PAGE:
If your child's
back pain is associated with fever, inability to bend in any direction, pain
shooting down the buttock or back of the leg, or a limp, then don't assume that
it is muscle strain from the backpack. Get the opinion of your pediatrician.
The same holds true if the pain is persistent or recurrent. But for the shoulder
and back pain that is transient and goes away over the weekend, the real solution
is to lighten the load.
What to look for in a backpack
in lots of styles with lots of features, some functional and some cosmetic.
For comfort, look for a backpack with wide, heavily padded shoulder straps that
are easy to adjust. Built in back supports, "lumbar pillows," and waist and
side straps may be useful in keeping the backpack correctly close up against
the back and keeping the weight evenly distributed. Backpacks with separate
compartments also allow to evenly distribute the load. The best way to evaluate
a backpack is to try it on for comfort. Put a few books in it to see how it
feels and fits when "loaded."
Using backpacks correctly
should be worn over both shoulders, otherwise, a single shoulder is being asked
to carry the weight that should be shared by both shoulders and the back. The
shoulder straps should be adjusted so that the pack is close against the back.
For heavier loads, a "hip strap" can distribute some of the weight from the
shoulders to the hips. Keep the heaviest items closest to your back (put them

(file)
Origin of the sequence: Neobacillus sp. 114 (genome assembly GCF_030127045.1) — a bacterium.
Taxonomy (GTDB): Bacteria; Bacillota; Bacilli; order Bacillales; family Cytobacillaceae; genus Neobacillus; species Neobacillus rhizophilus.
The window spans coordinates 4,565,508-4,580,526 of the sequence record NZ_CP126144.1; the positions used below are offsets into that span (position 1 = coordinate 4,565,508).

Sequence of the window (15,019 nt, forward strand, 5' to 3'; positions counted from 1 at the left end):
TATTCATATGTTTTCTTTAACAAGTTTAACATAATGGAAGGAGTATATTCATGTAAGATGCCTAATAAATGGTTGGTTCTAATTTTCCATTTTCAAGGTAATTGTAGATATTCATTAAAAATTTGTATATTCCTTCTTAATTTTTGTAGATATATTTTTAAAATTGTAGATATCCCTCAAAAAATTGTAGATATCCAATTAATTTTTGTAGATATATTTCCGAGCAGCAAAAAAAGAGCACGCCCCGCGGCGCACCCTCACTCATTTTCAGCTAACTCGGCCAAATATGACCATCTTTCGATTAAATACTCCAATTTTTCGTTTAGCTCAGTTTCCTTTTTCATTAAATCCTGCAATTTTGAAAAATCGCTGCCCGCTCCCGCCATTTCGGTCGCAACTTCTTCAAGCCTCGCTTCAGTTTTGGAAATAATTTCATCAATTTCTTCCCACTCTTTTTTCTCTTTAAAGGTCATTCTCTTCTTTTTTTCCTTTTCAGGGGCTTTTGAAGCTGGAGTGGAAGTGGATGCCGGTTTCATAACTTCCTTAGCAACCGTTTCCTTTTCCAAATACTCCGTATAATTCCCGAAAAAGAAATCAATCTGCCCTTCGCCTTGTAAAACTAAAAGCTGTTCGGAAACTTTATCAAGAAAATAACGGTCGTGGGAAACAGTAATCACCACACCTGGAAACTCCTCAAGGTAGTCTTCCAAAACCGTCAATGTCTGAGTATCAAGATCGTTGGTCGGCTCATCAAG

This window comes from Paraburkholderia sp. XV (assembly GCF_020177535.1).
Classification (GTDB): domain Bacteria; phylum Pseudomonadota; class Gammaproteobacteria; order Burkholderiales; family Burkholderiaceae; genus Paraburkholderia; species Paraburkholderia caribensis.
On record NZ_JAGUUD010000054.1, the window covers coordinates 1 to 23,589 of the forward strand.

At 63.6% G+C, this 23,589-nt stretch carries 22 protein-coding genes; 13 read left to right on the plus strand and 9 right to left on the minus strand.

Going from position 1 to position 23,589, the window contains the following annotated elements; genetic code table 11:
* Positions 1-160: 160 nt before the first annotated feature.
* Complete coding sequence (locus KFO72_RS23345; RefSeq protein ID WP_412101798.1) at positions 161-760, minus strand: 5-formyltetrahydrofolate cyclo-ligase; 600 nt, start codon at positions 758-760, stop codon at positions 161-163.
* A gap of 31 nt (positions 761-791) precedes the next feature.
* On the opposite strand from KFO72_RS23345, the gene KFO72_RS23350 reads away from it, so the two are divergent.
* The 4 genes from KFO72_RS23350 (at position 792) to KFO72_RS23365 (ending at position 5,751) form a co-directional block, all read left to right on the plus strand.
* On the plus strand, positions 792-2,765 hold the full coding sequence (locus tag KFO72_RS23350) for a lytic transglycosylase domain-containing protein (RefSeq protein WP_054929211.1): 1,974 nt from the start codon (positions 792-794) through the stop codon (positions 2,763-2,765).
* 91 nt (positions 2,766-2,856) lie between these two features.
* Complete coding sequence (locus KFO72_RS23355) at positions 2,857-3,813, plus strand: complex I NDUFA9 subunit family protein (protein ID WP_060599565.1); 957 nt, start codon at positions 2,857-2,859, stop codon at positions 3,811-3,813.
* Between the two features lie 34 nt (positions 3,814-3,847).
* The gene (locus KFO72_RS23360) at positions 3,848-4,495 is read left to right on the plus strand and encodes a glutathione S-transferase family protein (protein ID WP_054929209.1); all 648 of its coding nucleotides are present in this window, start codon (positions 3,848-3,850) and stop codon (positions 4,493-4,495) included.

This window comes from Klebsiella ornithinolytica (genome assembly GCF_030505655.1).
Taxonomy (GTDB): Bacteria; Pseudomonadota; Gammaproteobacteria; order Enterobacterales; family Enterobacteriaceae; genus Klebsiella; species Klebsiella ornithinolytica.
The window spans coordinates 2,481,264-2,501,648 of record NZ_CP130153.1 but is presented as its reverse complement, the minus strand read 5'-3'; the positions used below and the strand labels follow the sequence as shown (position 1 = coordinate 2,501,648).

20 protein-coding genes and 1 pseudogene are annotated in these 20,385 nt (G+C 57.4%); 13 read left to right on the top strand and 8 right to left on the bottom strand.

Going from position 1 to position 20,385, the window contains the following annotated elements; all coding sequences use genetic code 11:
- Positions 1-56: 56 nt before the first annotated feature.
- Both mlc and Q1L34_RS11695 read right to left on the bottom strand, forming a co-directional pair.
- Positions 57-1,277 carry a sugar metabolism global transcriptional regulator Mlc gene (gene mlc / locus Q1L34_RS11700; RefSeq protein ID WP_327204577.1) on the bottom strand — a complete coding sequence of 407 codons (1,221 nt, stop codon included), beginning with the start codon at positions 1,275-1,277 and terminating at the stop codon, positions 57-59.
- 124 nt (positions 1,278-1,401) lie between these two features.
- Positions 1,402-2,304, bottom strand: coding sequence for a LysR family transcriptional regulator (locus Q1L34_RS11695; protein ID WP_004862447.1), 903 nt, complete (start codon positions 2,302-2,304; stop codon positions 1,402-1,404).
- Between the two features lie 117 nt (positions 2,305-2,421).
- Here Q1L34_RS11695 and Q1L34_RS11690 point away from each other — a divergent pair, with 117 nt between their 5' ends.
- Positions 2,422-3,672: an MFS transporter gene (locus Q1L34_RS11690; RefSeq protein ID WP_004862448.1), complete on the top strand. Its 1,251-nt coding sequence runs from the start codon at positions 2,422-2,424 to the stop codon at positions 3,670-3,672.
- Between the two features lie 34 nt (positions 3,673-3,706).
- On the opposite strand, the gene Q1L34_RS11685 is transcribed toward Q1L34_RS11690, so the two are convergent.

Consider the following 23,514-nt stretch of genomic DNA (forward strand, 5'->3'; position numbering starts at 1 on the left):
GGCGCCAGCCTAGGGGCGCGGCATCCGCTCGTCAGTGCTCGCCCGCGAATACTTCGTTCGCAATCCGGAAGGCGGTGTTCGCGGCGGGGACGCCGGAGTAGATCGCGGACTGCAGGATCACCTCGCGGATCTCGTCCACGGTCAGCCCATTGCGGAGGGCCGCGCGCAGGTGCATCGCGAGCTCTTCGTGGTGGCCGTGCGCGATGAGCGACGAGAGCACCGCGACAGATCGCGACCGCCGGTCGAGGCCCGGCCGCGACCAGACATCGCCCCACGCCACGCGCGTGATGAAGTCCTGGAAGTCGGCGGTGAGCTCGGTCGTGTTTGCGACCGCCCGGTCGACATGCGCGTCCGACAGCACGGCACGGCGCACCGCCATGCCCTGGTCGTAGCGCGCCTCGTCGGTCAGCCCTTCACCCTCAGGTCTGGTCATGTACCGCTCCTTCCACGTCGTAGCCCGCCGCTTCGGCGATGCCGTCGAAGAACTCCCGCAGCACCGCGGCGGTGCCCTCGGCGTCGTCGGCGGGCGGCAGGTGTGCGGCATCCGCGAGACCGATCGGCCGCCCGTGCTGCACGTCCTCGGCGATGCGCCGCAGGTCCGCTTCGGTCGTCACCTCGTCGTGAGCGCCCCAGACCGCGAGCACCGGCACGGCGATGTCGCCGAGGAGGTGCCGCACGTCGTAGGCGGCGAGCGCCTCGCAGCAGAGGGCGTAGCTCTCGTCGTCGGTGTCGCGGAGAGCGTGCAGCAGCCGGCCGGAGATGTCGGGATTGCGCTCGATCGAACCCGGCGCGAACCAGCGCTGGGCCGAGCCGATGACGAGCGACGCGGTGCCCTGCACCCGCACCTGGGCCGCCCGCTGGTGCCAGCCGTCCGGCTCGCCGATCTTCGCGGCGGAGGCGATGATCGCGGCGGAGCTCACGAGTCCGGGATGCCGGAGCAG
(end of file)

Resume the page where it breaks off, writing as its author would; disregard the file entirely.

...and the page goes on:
in the pack first), and evenly distribute the load on the right and left.
... and using them safely
According to the
Consumer Product Safety Commission, there were over 12,000 visits to emergency
rooms in 1998 for backpack-related injuries to 5- to 18-year-olds. It is interesting
to speculate about the nature of these injuries. It is also interesting to note
that more and more schools across the country are "banning" backpacks from hallways
and classrooms. School officials cite overcrowding and safety concerns as reasons
for insisting that the backpacks stay in the lockers during the school day.
With heavier and bulkier backpacks in ever more crowded hallways and classrooms,
one wonders how often a child will turn quickly and swing his 20-pound backpack
into a fellow student. In classrooms, and especially in labs, there is often
no place to put the backpacks except in the aisles, causing kids to trip and
fall, and raising serious concerns for the fire marshal.
that they need their backpacks to carry books to class because they don't have
time to go to their lockers between classes. But if backpacks are to be in the
classroom, it seems reasonable to insist that children carry in their packs
only what they need - to conserve both weight and space. Backpacks need not
contain snacks, Snapple, athletic equipment, CD players, and other nonessentials
that add to their bulk. Smaller backpacks should fit under seats and desks,
leaving aisles clear.
And finally, backpacks
should contain no loose or dangling cords, strings, key chains, or pieces of
clothing. Catching a cord in a closing door could make you trip and fall. Catching
a cord in a school bus door could be tragic.
When not to use a backpack
Backpacks are for
walkers and hikers. When children are on wheels - bikes, skates, or boards,
filled backpacks can be hazardous. Packs make kids top-heavy, less stable, less
able to maneuver, and more likely to fall. In automobiles, heavy backpacks can
become flying missiles in crash; keeping on the floor or throwing them in the
trunk makes sense. Kids should relinquish their backpacks before using swings,
slides, or other playground equipment.
about backpacks may be found at Consumer Reports Online, for Kids.
Mark D. Widome, M.D. Dr. Widome is a general pediatrician and professor of pediatrics
at Penn State's College of Medicine in Hershey, Pa. Dr. Widome writes frequently
on topics of interest to parents.